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Add some thoughts on async programming

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File notes/pep_ideas/async_programming.rst

+Some Thoughts on Asynchronous Programming
+Some of the feedback I sent to Guido regarding :pep:`3156` didn't make the
+cut for inclusion in the PEP itself. I still consider it useful background
+and explanatory info, but that PEP's already going to be massive, so it
+makes sense that he'd prefer to keep the PEP text aimed at those that
+already understand the specific problems he is trying to solve.
+As with all essays on these pages, feedback is welcome via the
+`issue tracker`_ or `Twitter`_. If you want to comment on :pep:`3156` itself,
+use the `python-ideas mailing list`_.
+.. _issue tracker:
+.. _Twitter:
+.. _python-ideas mailing list:
+A Bit of Background Info
+The term "Asynchronous I/O" is used to refer to two distinct, but
+related, concepts. The first of these concepts is an execution model
+for network programming, where the scalability of an I/O bound
+application is governed by the number of open socket connections that
+can be handled in a single OS process rather than by the number of
+concurrent OS level threads. This approach can significantly improve
+the scalability of an application, as most POSIX based operating
+systems can effectively manage thousands or tens of thousands of open
+socket connections without any significant tuning of process options, but
+only hundreds of threads (with the default size of the C stack being a
+key culprit - consuming the resources of an entire thread to wait for an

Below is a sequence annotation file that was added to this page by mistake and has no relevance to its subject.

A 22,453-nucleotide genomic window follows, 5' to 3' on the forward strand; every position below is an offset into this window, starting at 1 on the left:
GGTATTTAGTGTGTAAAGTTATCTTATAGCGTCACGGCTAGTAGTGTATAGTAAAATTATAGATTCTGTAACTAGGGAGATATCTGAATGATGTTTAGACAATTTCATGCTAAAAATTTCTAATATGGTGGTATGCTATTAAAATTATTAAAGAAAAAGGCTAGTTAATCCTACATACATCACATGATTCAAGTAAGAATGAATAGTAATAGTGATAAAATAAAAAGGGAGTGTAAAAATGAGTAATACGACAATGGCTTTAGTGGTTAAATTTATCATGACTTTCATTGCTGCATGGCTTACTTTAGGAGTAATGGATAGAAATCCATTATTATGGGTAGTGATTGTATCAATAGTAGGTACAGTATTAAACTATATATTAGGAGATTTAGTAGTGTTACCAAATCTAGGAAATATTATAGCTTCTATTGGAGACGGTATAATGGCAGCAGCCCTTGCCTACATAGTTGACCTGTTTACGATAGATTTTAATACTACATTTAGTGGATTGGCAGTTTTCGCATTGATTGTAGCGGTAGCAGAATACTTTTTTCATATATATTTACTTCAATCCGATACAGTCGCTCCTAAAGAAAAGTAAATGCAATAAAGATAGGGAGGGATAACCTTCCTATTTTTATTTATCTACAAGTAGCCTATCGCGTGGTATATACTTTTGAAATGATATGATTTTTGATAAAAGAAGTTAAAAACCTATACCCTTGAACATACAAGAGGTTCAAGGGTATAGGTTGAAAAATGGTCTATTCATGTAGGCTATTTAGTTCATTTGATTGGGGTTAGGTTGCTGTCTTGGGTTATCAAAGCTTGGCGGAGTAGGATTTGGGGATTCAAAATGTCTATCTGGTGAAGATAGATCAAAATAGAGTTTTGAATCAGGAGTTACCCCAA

+I/O operation can waste a whole lot of memory). Disk I/O can also be scaled
+in this manner, but it's substantially less common to do so (since disk
+latency is typically orders of magnitude better than network latency).
+The second of these concepts is a programming model based on explicit
+cooperative multi-threading where yield points are visible locally (rather
+than the pre-emptive multi-threading provided by OS level threads or
+implicit cooperative multi-threading where any function call or magic method
+invocation may hide a suspension point). One key goal of this
+explicit programming model is to change the nature of the bugs
+typically seen in an application. Rather than (potentially subtle)
+correctness bugs due to incorrect manipulation of data structures
+shared between preemptively scheduled threads, or inadvertently yielding
+control when a data structure is in a partially modified state, applications
+and libraries using this explicit programming model see performance bugs
+where an erroneous call to a synchronous API blocks the entire application.
+(Note that pre-emptively multi-threaded applications can still see the
+later kind of bug if a blocking call is made while holding a lock on a
+critical data structure). Another perceived benefit is that this model
+better matches the reality of event based programming: every event is
+dealt with immediately, and either translated into a response (whether
+that's a network message or a UI update) based on information already
+available locally or else into waiting for a different event (via some
+kind of callback API).
+The key problem with this explicitly asynchronous programming model, of
+course, is that if an operation starts as synchronous, converting it to
+asynchronous requires modifying every point that calls it to yield
+control appropriately when necessary.
+The Stackless Python project, and the greenlets library it inspired,
+aim to provide the first benefit, while retaining the standard